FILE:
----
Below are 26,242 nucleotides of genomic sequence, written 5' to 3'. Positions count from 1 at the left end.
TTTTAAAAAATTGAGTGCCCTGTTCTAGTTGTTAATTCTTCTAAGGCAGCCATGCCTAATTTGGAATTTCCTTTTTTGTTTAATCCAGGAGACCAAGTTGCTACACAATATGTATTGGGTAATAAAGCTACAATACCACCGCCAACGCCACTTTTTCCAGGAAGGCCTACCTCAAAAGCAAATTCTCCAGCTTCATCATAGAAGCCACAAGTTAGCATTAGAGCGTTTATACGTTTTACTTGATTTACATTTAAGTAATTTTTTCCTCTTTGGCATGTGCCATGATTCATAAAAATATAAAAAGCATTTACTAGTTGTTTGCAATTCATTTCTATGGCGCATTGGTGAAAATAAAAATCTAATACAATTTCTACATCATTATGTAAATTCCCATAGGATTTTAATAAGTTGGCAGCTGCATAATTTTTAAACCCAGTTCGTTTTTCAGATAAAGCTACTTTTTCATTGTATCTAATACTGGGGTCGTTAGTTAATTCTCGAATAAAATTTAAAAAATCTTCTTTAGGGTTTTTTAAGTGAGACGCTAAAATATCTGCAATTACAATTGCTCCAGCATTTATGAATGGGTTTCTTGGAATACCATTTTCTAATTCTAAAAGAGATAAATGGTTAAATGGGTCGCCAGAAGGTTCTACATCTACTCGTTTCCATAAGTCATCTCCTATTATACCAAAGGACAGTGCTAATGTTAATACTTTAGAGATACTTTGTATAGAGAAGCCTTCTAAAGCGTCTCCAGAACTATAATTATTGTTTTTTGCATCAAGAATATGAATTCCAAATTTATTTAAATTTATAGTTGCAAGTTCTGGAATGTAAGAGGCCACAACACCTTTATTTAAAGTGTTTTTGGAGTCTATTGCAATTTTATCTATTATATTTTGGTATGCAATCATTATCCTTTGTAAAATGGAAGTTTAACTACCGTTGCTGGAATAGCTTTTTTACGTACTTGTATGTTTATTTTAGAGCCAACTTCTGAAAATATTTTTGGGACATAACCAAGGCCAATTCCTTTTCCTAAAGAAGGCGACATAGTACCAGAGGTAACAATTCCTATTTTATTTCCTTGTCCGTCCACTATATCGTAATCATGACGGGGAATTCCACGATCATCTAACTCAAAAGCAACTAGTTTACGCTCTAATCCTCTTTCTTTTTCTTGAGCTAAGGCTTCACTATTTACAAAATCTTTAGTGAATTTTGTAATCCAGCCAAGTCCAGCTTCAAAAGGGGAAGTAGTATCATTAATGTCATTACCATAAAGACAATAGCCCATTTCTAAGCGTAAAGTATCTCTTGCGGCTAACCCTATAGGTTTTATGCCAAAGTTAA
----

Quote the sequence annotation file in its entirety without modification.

Below are 26,242 nucleotides of genomic sequence, written 5' to 3'. Positions count from 1 at the left end.
TTTTAAAAAATTGAGTGCCCTGTTCTAGTTGTTAATTCTTCTAAGGCAGCCATGCCTAATTTGGAATTTCCTTTTTTGTTTAATCCAGGAGACCAAGTTGCTACACAATATGTATTGGGTAATAAAGCTACAATACCACCGCCAACGCCACTTTTTCCAGGAAGGCCTACCTCAAAAGCAAATTCTCCAGCTTCATCATAGAAGCCACAAGTTAGCATTAGAGCGTTTATACGTTTTACTTGATTTACATTTAAGTAATTTTTTCCTCTTTGGCATGTGCCATGATTCATAAAAATATAAAAAGCATTTACTAGTTGTTTGCAATTCATTTCTATGGCGCATTGGTGAAAATAAAAATCTAATACAATTTCTACATCATTATGTAAATTCCCATAGGATTTTAATAAGTTGGCAGCTGCATAATTTTTAAACCCAGTTCGTTTTTCAGATAAAGCTACTTTTTCATTGTATCTAATACTGGGGTCGTTAGTTAATTCTCGAATAAAATTTAAAAAATCTTCTTTAGGGTTTTTTAAGTGAGACGCTAAAATATCTGCAATTACAATTGCTCCAGCATTTATGAATGGGTTTCTTGGAATACCATTTTCTAATTCTAAAAGAGATAAATGGTTAAATGGGTCGCCAGAAGGTTCTACATCTACTCGTTTCCATAAGTCATCTCCTATTATACCAAAGGACAGTGCTAATGTTAATACTTTAGAGATACTTTGTATAGAGAAGCCTTCTAAAGCGTCTCCAGAACTATAATTATTGTTTTTTGCATCAAGAATATGAATTCCAAATTTATTTAAATTTATAGTTGCAAGTTCTGGAATGTAAGAGGCCACAACACCTTTATTTAAAGTGTTTTTGGAGTCTATTGCAATTTTATCTATTATATTTTGGTATGCAATCATTATCCTTTGTAAAATGGAAGTTTAACTACCGTTGCTGGAATAGCTTTTTTACGTACTTGTATGTTTATTTTAGAGCCAACTTCTGAAAATATTTTTGGGACATAACCAAGGCCAATTCCTTTTCCTAAAGAAGGCGACATAGTACCAGAGGTAACAATTCCTATTTTATTTCCTTGTCCGTCCACTATATCGTAATCATGACGGGGAATTCCACGATCATCTAACTCAAAAGCAACTAGTTTACGCTCTAATCCTCTTTCTTTTTCTTGAGCTAAGGCTTCACTATTTACAAAATCTTTAGTGAATTTTGTAATCCAGCCAAGTCCAGCTTCAAAAGGGGAAGTAGTATCATTAATGTCATTACCATAAAGACAATAGCCCATTTCTAAGCGTAAAGTATCTCTTGCGGCTAACCCTATAGGTTTTATGCCAAAGTTAA